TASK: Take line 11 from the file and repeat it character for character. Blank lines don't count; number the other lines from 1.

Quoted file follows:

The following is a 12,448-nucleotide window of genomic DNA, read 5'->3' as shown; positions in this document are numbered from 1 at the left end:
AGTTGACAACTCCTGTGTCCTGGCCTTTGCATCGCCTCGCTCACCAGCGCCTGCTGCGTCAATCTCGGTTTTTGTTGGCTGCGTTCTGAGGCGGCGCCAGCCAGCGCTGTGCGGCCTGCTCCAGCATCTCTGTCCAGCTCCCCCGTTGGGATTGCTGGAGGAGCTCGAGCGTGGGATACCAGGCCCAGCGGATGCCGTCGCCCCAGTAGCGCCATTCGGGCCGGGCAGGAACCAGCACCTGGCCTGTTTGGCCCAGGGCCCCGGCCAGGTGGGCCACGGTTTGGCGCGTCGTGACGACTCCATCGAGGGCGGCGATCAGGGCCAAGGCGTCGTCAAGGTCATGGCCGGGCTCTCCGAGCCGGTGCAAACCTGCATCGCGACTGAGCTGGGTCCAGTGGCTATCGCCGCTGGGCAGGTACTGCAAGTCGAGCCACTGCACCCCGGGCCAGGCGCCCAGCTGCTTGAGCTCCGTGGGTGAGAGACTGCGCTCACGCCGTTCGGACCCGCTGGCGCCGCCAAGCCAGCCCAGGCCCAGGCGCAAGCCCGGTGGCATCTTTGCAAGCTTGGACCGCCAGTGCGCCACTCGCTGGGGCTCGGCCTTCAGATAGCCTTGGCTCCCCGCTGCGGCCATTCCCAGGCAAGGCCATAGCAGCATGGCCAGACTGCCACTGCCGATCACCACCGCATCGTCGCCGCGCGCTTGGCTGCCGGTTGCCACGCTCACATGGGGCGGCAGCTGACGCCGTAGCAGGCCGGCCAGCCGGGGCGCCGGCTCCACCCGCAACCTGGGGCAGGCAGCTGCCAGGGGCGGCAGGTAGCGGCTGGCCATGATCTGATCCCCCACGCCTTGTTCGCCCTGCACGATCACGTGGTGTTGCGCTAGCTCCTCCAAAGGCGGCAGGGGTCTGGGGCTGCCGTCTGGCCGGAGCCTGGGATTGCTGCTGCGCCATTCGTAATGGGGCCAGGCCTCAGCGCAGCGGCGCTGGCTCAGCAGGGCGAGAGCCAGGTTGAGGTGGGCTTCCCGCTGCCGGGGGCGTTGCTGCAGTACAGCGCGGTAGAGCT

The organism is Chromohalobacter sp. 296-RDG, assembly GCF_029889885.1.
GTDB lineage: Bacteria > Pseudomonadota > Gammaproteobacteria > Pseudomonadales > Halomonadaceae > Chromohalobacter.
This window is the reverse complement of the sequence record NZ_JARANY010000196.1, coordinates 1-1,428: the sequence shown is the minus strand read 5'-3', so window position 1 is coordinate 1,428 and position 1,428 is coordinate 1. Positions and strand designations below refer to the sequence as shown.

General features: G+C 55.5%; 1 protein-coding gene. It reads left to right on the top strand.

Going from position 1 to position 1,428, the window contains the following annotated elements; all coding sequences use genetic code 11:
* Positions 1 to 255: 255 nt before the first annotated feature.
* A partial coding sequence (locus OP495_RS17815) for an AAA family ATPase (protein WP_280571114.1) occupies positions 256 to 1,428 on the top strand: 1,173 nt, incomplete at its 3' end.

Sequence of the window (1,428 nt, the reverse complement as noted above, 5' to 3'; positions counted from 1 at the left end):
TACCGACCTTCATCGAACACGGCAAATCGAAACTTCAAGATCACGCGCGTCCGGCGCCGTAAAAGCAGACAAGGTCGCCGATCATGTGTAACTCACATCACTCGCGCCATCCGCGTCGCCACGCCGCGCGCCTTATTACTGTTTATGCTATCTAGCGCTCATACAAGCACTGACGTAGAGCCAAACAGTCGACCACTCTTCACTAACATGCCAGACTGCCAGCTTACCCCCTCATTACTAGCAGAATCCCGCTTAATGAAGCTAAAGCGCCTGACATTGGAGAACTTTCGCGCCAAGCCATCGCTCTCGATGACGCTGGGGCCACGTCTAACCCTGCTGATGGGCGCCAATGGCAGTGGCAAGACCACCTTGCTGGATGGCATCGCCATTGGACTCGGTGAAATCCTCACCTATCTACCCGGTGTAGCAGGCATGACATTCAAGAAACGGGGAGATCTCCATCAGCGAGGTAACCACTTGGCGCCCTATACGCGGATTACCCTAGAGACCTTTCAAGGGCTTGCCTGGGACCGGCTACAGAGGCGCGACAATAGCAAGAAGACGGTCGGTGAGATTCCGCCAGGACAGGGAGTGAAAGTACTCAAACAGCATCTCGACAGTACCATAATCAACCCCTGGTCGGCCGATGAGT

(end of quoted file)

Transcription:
TACCGACCTTCATCGAACACGGCAAATCGAAACTTCAAGATCACGCGCGTCCGGCGCCGTAAAAGCAGACAAGGTCGCCGATCATGTGTAACTCACATCACTCGCGCCATCCGCGTCGCCACGCCGCGCGCCTTATTACTGTTTATGCTATCTAGCGCTCATACAAGCACTGACGTAGAGCCAAACAGTCGACCACTCTTCACTAACATGCCAGACTGCCAGCTTACCCCCTCATTACTAGCAGAATCCCGCTTAATGAAGCTAAAGCGCCTGACATTGGAGAACTTTCGCGCCAAGCCATCGCTCTCGATGACGCTGGGGCCACGTCTAACCCTGCTGATGGGCGCCAATGGCAGTGGCAAGACCACCTTGCTGGATGGCATCGCCATTGGACTCGGTGAAATCCTCACCTATCTACCCGGTGTAGCAGGCATGACATTCAAGAAACGGGGAGATCTCCATCAGCGAGGTAACCACTTGGCGCCCTATACGCGGATTACCCTAGAGACCTTTCAAGGGCTTGCCTGGGACCGGCTACAGAGGCGCGACAATAGCAAGAAGACGGTCGGTGAGATTCCGCCAGGACAGGGAGTGAAAGTACTCAAACAGCATCTCGACAGTACCATAATCAACCCCTGGTCGGCCGATGAGT